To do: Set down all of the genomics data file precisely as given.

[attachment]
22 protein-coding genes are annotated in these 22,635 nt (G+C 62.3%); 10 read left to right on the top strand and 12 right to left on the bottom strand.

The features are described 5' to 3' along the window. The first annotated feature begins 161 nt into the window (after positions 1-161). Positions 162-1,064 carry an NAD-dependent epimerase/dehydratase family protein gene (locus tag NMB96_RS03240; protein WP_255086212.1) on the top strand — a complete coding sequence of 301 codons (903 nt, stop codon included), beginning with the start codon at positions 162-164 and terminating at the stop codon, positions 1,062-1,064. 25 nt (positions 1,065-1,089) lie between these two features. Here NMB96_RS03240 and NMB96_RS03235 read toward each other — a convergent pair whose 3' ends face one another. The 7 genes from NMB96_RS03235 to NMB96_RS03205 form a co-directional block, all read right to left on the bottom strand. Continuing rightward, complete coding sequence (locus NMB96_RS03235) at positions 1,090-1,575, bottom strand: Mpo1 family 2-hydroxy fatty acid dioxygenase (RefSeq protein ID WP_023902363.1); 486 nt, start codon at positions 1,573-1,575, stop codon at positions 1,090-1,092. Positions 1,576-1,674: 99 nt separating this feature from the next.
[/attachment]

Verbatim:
22 protein-coding genes are annotated in these 22,635 nt (G+C 62.3%); 10 read left to right on the top strand and 12 right to left on the bottom strand.

The features are described 5' to 3' along the window. The first annotated feature begins 161 nt into the window (after positions 1-161). Positions 162-1,064 carry an NAD-dependent epimerase/dehydratase family protein gene (locus tag NMB96_RS03240; protein WP_255086212.1) on the top strand — a complete coding sequence of 301 codons (903 nt, stop codon included), beginning with the start codon at positions 162-164 and terminating at the stop codon, positions 1,062-1,064. 25 nt (positions 1,065-1,089) lie between these two features. Here NMB96_RS03240 and NMB96_RS03235 read toward each other — a convergent pair whose 3' ends face one another. The 7 genes from NMB96_RS03235 to NMB96_RS03205 form a co-directional block, all read right to left on the bottom strand. Continuing rightward, complete coding sequence (locus NMB96_RS03235) at positions 1,090-1,575, bottom strand: Mpo1 family 2-hydroxy fatty acid dioxygenase (RefSeq protein ID WP_023902363.1); 486 nt, start codon at positions 1,573-1,575, stop codon at positions 1,090-1,092. Positions 1,576-1,674: 99 nt separating this feature from the next.